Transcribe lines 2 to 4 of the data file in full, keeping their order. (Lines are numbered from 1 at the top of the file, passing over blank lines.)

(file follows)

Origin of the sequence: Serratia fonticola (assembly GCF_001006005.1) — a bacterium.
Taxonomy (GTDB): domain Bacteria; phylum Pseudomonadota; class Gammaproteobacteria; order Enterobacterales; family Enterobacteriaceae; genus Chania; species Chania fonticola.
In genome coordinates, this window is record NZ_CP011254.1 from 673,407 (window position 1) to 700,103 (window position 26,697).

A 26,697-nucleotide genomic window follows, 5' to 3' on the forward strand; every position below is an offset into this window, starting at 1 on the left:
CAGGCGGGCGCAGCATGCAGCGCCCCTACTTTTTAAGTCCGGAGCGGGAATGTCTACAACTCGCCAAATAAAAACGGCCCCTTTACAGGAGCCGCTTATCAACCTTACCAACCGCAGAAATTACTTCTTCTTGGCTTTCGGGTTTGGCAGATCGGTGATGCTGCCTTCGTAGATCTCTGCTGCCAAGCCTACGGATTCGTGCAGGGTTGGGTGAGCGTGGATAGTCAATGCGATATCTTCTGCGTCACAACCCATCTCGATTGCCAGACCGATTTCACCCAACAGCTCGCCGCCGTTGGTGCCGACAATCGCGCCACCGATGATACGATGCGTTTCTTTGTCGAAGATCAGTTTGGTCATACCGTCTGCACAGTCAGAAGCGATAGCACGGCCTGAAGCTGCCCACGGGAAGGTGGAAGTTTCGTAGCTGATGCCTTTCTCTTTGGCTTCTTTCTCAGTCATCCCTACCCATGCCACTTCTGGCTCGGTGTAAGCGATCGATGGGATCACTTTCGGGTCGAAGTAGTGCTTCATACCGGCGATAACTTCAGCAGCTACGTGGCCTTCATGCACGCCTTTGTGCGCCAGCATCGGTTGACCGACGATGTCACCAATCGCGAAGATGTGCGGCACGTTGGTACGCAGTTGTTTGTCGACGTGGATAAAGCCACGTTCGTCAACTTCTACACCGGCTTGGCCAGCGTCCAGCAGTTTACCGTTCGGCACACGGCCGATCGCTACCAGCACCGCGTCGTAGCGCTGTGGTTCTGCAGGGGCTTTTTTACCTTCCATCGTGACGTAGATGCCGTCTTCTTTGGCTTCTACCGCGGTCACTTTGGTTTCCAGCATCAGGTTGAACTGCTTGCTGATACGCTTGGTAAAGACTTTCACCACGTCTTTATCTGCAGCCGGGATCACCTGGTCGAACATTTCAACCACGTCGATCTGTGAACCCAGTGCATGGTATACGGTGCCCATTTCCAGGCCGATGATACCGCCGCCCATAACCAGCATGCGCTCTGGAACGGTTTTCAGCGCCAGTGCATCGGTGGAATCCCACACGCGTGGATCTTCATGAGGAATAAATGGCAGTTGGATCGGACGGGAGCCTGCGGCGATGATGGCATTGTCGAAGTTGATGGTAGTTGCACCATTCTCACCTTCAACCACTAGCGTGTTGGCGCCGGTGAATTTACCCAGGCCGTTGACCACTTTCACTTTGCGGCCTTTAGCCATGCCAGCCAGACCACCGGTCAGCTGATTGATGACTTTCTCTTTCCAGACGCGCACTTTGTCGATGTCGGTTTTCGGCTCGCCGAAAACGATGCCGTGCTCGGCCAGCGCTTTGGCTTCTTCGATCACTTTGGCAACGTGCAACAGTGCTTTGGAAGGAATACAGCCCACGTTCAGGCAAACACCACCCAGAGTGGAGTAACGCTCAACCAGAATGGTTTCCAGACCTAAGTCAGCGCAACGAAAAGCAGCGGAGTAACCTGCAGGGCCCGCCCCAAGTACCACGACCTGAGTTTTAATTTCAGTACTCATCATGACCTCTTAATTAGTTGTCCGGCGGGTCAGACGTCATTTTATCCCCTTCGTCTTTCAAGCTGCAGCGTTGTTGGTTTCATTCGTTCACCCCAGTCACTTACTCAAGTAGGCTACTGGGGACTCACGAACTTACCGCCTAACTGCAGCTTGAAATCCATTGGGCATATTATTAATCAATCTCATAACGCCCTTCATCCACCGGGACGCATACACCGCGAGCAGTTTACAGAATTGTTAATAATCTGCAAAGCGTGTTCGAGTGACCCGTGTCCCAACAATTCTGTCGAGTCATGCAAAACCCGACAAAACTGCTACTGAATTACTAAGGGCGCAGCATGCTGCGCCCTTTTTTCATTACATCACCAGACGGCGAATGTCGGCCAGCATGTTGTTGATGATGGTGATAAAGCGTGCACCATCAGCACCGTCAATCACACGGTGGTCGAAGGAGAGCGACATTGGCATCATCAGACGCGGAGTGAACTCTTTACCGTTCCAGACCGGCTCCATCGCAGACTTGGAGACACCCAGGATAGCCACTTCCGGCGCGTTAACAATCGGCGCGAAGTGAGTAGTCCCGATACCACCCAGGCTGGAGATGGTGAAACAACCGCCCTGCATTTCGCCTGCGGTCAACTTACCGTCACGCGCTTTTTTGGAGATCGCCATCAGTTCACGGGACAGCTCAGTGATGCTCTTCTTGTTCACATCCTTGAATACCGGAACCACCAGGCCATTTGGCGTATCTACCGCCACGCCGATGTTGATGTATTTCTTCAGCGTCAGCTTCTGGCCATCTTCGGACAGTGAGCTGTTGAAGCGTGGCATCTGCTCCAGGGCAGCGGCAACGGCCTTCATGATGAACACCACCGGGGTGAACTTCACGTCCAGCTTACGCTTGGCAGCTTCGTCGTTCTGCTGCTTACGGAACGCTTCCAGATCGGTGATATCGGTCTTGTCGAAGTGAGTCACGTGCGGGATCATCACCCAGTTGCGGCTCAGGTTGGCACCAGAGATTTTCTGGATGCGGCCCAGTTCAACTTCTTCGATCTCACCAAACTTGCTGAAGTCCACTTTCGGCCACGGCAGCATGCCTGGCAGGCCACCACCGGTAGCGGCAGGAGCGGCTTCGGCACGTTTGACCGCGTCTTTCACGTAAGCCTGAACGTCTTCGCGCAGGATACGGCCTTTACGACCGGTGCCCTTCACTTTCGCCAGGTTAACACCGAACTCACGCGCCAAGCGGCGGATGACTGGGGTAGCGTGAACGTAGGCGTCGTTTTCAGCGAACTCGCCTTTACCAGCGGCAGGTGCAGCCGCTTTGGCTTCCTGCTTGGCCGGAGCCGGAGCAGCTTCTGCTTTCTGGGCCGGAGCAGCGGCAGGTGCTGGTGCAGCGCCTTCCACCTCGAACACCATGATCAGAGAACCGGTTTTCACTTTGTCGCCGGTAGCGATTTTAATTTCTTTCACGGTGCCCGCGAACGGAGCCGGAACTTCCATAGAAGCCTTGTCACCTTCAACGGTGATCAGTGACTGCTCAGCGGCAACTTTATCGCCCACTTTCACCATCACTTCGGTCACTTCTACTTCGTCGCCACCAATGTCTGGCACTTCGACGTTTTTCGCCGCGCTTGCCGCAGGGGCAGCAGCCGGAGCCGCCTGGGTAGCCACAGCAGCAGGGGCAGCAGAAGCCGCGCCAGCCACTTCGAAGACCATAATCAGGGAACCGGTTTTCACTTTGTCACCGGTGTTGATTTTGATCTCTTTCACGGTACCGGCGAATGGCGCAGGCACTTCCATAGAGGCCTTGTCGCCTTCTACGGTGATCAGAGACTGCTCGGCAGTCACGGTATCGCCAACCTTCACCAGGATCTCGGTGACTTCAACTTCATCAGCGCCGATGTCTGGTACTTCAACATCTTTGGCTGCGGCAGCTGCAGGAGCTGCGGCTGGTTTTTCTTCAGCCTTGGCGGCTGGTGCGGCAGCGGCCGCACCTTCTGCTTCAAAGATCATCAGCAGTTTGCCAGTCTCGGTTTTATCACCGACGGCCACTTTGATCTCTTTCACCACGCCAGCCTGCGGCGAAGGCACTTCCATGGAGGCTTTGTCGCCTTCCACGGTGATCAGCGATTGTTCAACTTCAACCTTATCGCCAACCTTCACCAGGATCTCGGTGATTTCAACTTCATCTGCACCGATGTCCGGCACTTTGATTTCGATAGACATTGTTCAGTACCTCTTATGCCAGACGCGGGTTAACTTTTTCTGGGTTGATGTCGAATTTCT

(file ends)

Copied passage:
Taxonomy (GTDB): domain Bacteria; phylum Pseudomonadota; class Gammaproteobacteria; order Enterobacterales; family Enterobacteriaceae; genus Chania; species Chania fonticola.
In genome coordinates, this window is record NZ_CP011254.1 from 673,407 (window position 1) to 700,103 (window position 26,697).

A 26,697-nucleotide genomic window follows, 5' to 3' on the forward strand; every position below is an offset into this window, starting at 1 on the left: